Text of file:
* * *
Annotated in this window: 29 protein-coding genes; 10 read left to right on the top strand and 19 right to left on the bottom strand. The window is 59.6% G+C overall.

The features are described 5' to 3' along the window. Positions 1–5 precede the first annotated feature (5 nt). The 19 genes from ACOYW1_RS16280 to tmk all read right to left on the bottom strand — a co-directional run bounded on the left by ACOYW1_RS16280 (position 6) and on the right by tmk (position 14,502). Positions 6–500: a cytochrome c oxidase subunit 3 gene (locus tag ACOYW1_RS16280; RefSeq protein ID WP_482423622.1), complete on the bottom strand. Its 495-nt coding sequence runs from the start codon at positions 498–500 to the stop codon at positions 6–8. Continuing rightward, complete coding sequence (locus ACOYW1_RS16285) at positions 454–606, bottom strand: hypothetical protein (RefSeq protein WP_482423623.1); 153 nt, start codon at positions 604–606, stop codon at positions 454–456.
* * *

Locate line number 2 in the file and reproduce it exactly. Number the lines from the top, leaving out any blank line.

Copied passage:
The features are described 5' to 3' along the window. Positions 1–5 precede the first annotated feature (5 nt). The 19 genes from ACOYW1_RS16280 to tmk all read right to left on the bottom strand — a co-directional run bounded on the left by ACOYW1_RS16280 (position 6) and on the right by tmk (position 14,502). Positions 6–500: a cytochrome c oxidase subunit 3 gene (locus tag ACOYW1_RS16280; RefSeq protein ID WP_482423622.1), complete on the bottom strand. Its 495-nt coding sequence runs from the start codon at positions 498–500 to the stop codon at positions 6–8. Continuing rightward, complete coding sequence (locus ACOYW1_RS16285) at positions 454–606, bottom strand: hypothetical protein (RefSeq protein WP_482423623.1); 153 nt, start codon at positions 604–606, stop codon at positions 454–456.